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Forward Patrick Williams is Tar Heel ‘fam’ for Bulls guard Coby White

They’ve known each other for years thanks to their connection on the North Carolina basketball circuit, so, of course, White was the first Bull to welcome Williams to Chicago on Wednesday.

The Bulls’ Coby White has been friends with top draft pick Patrick Williams for years.
The Bulls’ Coby White has been friends with top draft pick Patrick Williams for years.
AP

Playing high school basketball in the Tar Heel State makes you family for life.

That message was reiterated Wednesday night after the Bulls selected forward Patrick Williams. Bulls guard Coby White made that loud and clear.

Not only did White give the pick his stamp of approval — tweeting out, “My guy pat happy for you fam welcome!!’’ — but he also made a video for his newest teammate.

“What’s good Pat, man,’’ White said. “Welcome to the team, family. Excited for you . . . it’s an honor to have you part of our organization, man.’’

So what was the connection?

It’s a Carolina thing.

White played at Greenfield High School, while Williams was at West Charlotte, but they crossed paths numerous times on the Summer League circuit.

“Coby White is actually from North Carolina, so just growing up, all in high school playing against him or with him in some camps,’’ Williams said. “We played each other often, pretty much every summer. And coming into this pre-draft, I was already close with him, so I kind of leaned on him for questions or advice or anything I needed.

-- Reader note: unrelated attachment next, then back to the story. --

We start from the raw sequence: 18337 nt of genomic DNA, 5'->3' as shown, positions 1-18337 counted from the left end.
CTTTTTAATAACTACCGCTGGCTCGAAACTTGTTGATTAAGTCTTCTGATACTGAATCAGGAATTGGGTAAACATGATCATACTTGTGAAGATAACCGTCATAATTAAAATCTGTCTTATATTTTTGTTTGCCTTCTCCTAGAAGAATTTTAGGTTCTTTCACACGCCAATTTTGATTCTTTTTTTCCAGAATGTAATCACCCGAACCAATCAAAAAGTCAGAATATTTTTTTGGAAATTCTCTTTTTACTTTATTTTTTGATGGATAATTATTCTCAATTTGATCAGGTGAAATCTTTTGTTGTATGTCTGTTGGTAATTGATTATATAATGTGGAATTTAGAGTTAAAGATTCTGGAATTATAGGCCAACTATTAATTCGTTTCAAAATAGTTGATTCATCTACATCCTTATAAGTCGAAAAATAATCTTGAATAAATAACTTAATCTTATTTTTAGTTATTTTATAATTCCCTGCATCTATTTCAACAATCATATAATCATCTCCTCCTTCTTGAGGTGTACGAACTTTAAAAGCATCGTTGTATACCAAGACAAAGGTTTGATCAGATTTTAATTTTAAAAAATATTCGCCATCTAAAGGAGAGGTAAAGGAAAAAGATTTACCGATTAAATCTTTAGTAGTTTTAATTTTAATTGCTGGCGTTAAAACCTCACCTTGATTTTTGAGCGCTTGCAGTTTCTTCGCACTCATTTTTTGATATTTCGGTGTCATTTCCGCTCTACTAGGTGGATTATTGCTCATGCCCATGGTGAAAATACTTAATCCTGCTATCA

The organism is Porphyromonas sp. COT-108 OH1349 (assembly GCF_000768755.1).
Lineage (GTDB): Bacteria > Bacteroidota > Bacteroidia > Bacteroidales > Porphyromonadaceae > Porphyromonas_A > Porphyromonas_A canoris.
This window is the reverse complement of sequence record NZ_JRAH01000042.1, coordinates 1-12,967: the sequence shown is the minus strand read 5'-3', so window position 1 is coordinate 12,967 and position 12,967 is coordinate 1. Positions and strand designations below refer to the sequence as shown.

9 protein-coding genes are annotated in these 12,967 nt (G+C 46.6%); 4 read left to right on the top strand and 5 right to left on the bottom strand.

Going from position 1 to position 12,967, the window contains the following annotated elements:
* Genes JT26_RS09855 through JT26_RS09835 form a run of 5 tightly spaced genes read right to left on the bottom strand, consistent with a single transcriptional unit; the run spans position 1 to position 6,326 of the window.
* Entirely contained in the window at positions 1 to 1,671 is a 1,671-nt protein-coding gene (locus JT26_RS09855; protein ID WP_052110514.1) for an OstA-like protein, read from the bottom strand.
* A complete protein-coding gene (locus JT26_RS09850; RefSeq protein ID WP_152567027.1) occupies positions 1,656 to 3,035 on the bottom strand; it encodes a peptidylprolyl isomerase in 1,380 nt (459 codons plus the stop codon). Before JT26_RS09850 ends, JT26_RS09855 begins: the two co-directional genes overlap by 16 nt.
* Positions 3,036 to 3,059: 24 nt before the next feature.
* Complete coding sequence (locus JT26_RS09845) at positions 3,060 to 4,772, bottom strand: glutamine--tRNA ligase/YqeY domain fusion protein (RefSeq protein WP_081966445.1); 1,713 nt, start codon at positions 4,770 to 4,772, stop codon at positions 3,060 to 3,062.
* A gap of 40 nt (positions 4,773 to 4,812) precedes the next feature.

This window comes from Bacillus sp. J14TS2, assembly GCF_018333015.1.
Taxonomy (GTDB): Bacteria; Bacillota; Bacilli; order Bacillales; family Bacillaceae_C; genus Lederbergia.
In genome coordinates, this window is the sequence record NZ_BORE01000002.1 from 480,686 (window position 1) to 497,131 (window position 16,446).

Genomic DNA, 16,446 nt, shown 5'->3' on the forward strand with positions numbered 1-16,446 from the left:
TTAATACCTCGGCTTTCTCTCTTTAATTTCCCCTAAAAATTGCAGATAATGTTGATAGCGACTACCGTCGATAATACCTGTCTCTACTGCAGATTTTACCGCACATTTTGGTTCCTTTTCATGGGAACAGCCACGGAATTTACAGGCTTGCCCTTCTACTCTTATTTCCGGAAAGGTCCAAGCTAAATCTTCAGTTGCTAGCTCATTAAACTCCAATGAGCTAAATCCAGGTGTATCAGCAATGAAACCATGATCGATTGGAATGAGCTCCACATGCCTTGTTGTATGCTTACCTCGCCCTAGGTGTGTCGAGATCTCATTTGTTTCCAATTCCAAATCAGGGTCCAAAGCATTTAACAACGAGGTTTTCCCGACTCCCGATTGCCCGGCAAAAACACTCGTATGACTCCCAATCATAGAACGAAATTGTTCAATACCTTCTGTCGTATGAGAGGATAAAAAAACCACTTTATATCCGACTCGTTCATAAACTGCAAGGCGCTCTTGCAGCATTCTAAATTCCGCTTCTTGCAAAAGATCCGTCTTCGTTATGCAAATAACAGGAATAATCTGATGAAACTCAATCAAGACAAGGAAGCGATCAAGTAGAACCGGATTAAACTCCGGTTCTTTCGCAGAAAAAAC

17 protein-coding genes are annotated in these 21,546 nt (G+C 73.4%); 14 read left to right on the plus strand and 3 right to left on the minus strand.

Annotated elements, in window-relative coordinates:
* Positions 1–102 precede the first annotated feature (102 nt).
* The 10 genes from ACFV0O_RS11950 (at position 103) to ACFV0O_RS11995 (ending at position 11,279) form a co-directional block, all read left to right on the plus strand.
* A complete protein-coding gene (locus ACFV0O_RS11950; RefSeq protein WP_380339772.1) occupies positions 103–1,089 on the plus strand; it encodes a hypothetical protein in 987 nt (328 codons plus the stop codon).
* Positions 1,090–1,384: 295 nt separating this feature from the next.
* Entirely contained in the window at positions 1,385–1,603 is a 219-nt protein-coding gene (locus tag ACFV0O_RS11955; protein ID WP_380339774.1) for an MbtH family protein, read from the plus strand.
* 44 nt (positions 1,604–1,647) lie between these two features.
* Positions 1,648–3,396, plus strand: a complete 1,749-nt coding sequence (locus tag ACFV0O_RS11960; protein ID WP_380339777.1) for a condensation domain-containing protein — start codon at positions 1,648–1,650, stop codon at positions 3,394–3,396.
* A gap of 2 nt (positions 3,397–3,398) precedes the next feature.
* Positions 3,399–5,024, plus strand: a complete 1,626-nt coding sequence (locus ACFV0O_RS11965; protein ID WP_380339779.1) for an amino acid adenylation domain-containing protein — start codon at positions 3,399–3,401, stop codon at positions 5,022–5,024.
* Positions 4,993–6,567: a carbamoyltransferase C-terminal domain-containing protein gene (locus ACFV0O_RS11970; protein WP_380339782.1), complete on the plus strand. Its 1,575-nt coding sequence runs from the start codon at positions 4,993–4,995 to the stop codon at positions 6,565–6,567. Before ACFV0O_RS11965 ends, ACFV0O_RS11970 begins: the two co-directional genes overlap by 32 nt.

“It’s kind of crazy that I get drafted to the Bulls.’’

But White couldn’t prepare his newest teammate for whichever role Williams will fill immediately.

“I pretty much told them I’m here to contribute any way I can,’’ Williams said. “Whether that’s starting and playing big minutes or coming off the bench and providing a spark. I’m just here to contribute.’’

Patience required

The Bulls’ roster wasn’t expected to undergo a major facelift going into this draft.

Allowing Kris Dunn and Shaquille Harrison to test the free-agent market was considered a real possibility, but the core was expected to remain with a few new faces from the draft.

So how can general manager Marc Eversley actually expect much better from a team that posted a .338 winning percentage last season?

Well, it starts with new voices at the top of the coaching food chain.

“I think if we put together an efficient, effective player-development program, you will see a quick turnaround as far as the output these players give,’’ Eversley said.

Billy Donovan brings a different voice to the gym. He brings winning, he brings leadership, he brings player development, and I think if you put that voice at the top of this thing, I think our players will grow. I don’t know if it will be immediate, but they’ll grow.’’

And if it doesn’t, no worries. There are options. The Bulls will be shedding cap space after this season and could lose even more if they trade Zach LaVine. In other words, Eversley knows that the 2021 free-agent class is approaching and loaded with elite talent.

Flipping this roster if it doesn’t respond to those new voices remains a real possibility.

“We do have assets going forward in terms of the flexibility a year from now, and, again, if we can grow these players internally, I think we’re going to see success on the court,’’ Eversley said.

“This team is better than a 22-win team, the talent is, so I think if we tweak it and do some little things, we’ll see some results that are positive.’’